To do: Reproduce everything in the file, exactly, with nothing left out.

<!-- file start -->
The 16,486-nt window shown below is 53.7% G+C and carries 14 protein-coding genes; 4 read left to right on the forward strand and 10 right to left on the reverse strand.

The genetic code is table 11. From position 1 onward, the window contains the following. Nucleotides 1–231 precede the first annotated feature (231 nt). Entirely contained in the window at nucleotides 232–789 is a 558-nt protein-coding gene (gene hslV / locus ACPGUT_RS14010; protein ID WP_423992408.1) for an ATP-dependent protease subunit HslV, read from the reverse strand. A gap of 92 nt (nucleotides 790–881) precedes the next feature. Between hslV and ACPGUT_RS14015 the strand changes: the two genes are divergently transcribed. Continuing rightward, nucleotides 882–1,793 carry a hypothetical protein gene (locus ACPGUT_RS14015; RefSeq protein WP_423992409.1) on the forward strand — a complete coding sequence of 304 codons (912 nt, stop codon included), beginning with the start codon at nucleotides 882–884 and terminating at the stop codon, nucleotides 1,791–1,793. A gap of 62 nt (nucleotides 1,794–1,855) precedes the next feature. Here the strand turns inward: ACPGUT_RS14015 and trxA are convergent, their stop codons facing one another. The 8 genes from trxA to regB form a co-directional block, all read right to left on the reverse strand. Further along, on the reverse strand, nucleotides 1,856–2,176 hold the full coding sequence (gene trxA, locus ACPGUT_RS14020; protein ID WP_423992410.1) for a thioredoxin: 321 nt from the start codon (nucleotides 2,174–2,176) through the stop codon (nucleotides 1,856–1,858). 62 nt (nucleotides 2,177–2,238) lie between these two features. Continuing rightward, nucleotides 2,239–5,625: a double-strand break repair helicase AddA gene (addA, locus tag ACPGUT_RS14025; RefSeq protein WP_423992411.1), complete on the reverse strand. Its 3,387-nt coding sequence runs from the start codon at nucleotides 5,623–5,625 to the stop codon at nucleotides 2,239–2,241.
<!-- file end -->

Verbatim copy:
The 16,486-nt window shown below is 53.7% G+C and carries 14 protein-coding genes; 4 read left to right on the forward strand and 10 right to left on the reverse strand.

The genetic code is table 11. From position 1 onward, the window contains the following. Nucleotides 1–231 precede the first annotated feature (231 nt). Entirely contained in the window at nucleotides 232–789 is a 558-nt protein-coding gene (gene hslV / locus ACPGUT_RS14010; protein ID WP_423992408.1) for an ATP-dependent protease subunit HslV, read from the reverse strand. A gap of 92 nt (nucleotides 790–881) precedes the next feature. Between hslV and ACPGUT_RS14015 the strand changes: the two genes are divergently transcribed. Continuing rightward, nucleotides 882–1,793 carry a hypothetical protein gene (locus ACPGUT_RS14015; RefSeq protein WP_423992409.1) on the forward strand — a complete coding sequence of 304 codons (912 nt, stop codon included), beginning with the start codon at nucleotides 882–884 and terminating at the stop codon, nucleotides 1,791–1,793. A gap of 62 nt (nucleotides 1,794–1,855) precedes the next feature. Here the strand turns inward: ACPGUT_RS14015 and trxA are convergent, their stop codons facing one another. The 8 genes from trxA to regB form a co-directional block, all read right to left on the reverse strand. Further along, on the reverse strand, nucleotides 1,856–2,176 hold the full coding sequence (gene trxA, locus ACPGUT_RS14020; protein ID WP_423992410.1) for a thioredoxin: 321 nt from the start codon (nucleotides 2,174–2,176) through the stop codon (nucleotides 1,856–1,858). 62 nt (nucleotides 2,177–2,238) lie between these two features. Continuing rightward, nucleotides 2,239–5,625: a double-strand break repair helicase AddA gene (addA, locus tag ACPGUT_RS14025; RefSeq protein WP_423992411.1), complete on the reverse strand. Its 3,387-nt coding sequence runs from the start codon at nucleotides 5,623–5,625 to the stop codon at nucleotides 2,239–2,241.